For a few children, their siblings are their best friend while others strike a deep bond with their pets, but artist Seema Kohli was clearly not like any other kid. Right from the age of three, her best friend has always been the canvas. Currently in the city with her show — Golden Womb: Dawn of Time — Seema talks about her work and how art gives meaning to her life.

When she was a child, Seema was shy and reclusive. Her worried father took her to a psychologist and he was asked to give her some paints and a paper. “The doctor said, ‘If that doesn’t work then we have a problem.’ But it worked!” says Seema. “In fact it worked so well that my father would look at my art and try to analyse what I was feeling,” she says with a laugh. From then on, there was no looking back for Seema who was always inclined towards spirituality, thanks to her parents and her grandfather.

The first thing you notice about her work is the fact that none of the figures on the canvas have a face. “I am constantly trying to put myself in other’s shoes. So I did not want to put a face to these figures, I wanted people to see themselves in the work,” she explains.

Two of the sculptural paintings at the showTwo of the sculptural paintings at the show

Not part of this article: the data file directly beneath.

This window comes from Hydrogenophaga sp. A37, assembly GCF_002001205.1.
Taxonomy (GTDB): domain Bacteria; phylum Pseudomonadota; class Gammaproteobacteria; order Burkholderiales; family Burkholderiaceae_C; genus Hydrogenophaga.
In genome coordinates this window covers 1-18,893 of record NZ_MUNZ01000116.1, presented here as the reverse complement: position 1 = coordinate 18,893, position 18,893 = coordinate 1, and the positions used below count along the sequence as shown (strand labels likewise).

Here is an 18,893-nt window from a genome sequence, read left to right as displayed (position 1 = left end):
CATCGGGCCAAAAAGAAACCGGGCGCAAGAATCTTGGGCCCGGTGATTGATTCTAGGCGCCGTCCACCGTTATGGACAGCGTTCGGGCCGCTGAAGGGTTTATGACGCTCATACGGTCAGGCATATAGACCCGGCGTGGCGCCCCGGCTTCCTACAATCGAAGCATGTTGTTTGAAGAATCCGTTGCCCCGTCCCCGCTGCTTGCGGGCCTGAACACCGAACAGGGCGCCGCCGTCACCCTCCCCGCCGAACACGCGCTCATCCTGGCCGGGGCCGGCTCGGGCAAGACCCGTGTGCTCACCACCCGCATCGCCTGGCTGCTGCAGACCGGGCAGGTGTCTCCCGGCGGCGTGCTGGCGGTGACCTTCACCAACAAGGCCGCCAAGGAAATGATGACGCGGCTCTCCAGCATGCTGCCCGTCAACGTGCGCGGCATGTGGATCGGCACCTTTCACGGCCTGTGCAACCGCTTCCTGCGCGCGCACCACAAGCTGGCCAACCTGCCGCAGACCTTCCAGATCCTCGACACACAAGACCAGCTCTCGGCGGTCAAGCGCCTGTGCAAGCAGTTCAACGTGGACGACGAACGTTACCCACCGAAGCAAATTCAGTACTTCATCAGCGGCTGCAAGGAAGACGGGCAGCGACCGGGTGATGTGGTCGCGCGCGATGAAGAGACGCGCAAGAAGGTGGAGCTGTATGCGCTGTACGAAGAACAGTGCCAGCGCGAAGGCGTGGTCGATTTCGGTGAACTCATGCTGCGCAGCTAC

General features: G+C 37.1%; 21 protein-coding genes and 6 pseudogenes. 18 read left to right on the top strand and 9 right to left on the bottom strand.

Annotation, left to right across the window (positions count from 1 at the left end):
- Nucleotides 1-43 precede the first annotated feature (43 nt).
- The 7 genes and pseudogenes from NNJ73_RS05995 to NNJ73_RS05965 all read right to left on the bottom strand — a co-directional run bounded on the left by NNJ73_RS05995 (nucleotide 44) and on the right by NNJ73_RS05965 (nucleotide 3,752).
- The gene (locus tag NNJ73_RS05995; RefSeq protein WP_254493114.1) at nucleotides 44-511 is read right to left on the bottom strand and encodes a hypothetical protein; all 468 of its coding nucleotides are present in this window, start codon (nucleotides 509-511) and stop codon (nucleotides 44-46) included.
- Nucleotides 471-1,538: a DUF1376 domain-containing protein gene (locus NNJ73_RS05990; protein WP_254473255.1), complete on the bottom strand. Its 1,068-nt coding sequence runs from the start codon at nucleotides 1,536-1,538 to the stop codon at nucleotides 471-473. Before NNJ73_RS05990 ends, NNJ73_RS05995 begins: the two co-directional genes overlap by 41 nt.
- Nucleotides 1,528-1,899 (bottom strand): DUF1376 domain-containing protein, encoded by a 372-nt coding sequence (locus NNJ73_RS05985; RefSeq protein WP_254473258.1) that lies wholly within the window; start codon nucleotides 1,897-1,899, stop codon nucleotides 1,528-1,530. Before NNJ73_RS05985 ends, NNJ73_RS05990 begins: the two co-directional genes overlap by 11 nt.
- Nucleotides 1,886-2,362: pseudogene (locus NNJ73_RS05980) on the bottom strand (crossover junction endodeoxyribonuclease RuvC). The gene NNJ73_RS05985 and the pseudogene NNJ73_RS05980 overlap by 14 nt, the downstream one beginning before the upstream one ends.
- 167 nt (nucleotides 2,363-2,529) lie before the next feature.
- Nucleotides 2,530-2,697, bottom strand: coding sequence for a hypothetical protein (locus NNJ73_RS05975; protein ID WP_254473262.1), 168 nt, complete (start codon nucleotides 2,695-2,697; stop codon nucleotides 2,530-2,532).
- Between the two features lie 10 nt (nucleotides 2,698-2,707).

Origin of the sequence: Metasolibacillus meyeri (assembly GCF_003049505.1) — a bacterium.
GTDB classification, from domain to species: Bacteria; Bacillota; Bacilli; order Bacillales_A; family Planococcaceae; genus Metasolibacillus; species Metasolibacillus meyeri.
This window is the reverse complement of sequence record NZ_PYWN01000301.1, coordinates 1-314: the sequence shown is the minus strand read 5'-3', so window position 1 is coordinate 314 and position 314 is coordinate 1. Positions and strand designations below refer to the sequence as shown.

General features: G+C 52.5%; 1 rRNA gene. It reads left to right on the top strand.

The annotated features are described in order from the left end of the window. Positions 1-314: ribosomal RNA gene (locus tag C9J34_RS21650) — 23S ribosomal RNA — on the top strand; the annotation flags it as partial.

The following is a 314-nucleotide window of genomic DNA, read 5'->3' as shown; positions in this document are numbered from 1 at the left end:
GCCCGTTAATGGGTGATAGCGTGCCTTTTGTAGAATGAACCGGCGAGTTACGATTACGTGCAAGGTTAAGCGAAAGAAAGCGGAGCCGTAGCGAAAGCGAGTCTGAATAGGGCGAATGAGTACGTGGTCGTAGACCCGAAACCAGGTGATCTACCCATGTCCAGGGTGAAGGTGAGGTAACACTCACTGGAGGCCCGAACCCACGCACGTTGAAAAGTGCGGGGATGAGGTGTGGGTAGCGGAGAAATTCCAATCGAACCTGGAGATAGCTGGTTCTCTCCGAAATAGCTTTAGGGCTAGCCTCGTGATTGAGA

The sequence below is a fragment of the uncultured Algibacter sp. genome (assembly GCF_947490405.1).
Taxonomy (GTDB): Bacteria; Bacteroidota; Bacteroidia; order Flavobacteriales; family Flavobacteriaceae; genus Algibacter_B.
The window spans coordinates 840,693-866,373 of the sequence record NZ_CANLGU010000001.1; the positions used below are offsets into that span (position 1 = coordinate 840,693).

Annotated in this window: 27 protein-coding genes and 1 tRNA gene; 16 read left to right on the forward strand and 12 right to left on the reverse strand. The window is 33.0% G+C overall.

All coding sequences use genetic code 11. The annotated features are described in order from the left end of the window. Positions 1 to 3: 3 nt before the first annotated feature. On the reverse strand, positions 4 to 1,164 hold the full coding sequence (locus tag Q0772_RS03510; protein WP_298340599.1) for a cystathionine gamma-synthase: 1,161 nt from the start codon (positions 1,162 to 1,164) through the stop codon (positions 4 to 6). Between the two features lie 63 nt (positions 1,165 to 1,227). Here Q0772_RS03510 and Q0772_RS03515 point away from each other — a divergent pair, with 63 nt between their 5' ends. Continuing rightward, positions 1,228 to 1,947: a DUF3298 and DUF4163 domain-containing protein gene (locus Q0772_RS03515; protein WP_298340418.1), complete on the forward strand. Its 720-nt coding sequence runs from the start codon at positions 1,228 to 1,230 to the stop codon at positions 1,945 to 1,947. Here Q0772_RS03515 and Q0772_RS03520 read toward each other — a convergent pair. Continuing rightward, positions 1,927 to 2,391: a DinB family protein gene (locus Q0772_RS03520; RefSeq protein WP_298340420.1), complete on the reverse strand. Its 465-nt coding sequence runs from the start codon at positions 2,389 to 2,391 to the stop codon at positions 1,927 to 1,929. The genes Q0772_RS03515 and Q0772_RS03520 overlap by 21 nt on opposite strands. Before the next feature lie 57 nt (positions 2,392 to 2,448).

The exhibition that was conceptualised three years ago has 200 art works on display and the huge amount of art justifies the time spent in creating them. Talking about her show and the idea behind the golden womb, she says, “I believe that a womb existed and from that womb everything was created. I call it the golden womb or ‘Hiranyagarbha’. It has appeared in several vedas and it talks about the creation of things. Many know that there was a burst of energy and that was how everything was born and that is what my work talks about. The direct translation of Hiranyagarbha means surya, which means that all life forms emanated from there. It was only later that it dawned on me that many people identify the sun as something masculine, but if all life forms do come from it how can it only be masculine? The surya is an amalgamation of male and female, yin and yang; and the more I studied this, the more I began incorporating the idea in my work,” says Seema who has been working on this concept since the past 20 years.

Among the 200 art pieces on display there are several that catch your eye. Take the sculptural painting that has a tongue sticking out of a canvas for instance, or the many sculptures on display. Then you have the large artwork where 64 pieces of etchings come together, titled Chausat Yogini.

“The idea is that from the golden womb the energy that descended, disintegrated into three shaktis. These three shaktis further disintegrated in to seven, then 15 and so on until 64 and more shaktis were born and continue to multiply. This was one way of depicting that energy,” she explains.